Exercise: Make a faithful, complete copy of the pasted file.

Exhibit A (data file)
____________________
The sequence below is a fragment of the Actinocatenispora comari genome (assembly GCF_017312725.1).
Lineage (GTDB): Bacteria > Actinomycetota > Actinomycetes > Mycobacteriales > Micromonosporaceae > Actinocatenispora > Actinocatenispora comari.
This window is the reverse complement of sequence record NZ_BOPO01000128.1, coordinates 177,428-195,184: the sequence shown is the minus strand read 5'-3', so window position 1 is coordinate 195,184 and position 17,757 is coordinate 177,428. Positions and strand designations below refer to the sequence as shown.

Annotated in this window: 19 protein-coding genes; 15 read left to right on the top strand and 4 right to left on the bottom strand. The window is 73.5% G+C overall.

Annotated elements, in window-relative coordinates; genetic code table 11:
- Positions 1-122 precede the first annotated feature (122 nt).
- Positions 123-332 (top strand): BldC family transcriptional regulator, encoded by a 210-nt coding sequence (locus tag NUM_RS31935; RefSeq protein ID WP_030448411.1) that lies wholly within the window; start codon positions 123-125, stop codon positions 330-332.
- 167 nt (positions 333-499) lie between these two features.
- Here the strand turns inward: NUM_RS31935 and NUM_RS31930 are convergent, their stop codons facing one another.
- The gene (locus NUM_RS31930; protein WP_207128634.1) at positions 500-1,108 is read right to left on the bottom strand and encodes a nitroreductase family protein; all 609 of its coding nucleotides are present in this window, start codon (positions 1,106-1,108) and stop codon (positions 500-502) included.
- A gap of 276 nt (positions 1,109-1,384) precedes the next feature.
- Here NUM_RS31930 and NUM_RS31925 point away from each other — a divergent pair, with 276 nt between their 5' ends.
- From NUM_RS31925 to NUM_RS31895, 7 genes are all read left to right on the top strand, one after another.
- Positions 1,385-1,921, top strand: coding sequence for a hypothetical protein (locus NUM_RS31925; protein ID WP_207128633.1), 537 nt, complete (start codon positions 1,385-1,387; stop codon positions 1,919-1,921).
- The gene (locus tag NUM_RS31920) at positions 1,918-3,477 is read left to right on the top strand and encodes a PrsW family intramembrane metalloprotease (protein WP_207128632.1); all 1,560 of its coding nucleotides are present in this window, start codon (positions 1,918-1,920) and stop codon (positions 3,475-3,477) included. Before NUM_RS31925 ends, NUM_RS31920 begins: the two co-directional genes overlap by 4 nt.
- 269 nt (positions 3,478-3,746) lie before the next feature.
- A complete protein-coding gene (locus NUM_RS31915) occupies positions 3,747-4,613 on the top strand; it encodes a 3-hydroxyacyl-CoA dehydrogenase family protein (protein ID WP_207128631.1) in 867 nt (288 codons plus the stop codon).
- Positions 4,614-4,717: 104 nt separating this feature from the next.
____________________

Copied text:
The sequence below is a fragment of the Actinocatenispora comari genome (assembly GCF_017312725.1).
Lineage (GTDB): Bacteria > Actinomycetota > Actinomycetes > Mycobacteriales > Micromonosporaceae > Actinocatenispora > Actinocatenispora comari.
This window is the reverse complement of sequence record NZ_BOPO01000128.1, coordinates 177,428-195,184: the sequence shown is the minus strand read 5'-3', so window position 1 is coordinate 195,184 and position 17,757 is coordinate 177,428. Positions and strand designations below refer to the sequence as shown.

Annotated in this window: 19 protein-coding genes; 15 read left to right on the top strand and 4 right to left on the bottom strand. The window is 73.5% G+C overall.

Annotated elements, in window-relative coordinates; genetic code table 11:
- Positions 1-122 precede the first annotated feature (122 nt).
- Positions 123-332 (top strand): BldC family transcriptional regulator, encoded by a 210-nt coding sequence (locus tag NUM_RS31935; RefSeq protein ID WP_030448411.1) that lies wholly within the window; start codon positions 123-125, stop codon positions 330-332.
- 167 nt (positions 333-499) lie between these two features.
- Here the strand turns inward: NUM_RS31935 and NUM_RS31930 are convergent, their stop codons facing one another.
- The gene (locus NUM_RS31930; protein WP_207128634.1) at positions 500-1,108 is read right to left on the bottom strand and encodes a nitroreductase family protein; all 609 of its coding nucleotides are present in this window, start codon (positions 1,106-1,108) and stop codon (positions 500-502) included.
- A gap of 276 nt (positions 1,109-1,384) precedes the next feature.
- Here NUM_RS31930 and NUM_RS31925 point away from each other — a divergent pair, with 276 nt between their 5' ends.
- From NUM_RS31925 to NUM_RS31895, 7 genes are all read left to right on the top strand, one after another.
- Positions 1,385-1,921, top strand: coding sequence for a hypothetical protein (locus NUM_RS31925; protein ID WP_207128633.1), 537 nt, complete (start codon positions 1,385-1,387; stop codon positions 1,919-1,921).
- The gene (locus tag NUM_RS31920) at positions 1,918-3,477 is read left to right on the top strand and encodes a PrsW family intramembrane metalloprotease (protein WP_207128632.1); all 1,560 of its coding nucleotides are present in this window, start codon (positions 1,918-1,920) and stop codon (positions 3,475-3,477) included. Before NUM_RS31925 ends, NUM_RS31920 begins: the two co-directional genes overlap by 4 nt.
- 269 nt (positions 3,478-3,746) lie before the next feature.
- A complete protein-coding gene (locus NUM_RS31915) occupies positions 3,747-4,613 on the top strand; it encodes a 3-hydroxyacyl-CoA dehydrogenase family protein (protein ID WP_207128631.1) in 867 nt (288 codons plus the stop codon).
- Positions 4,614-4,717: 104 nt separating this feature from the next.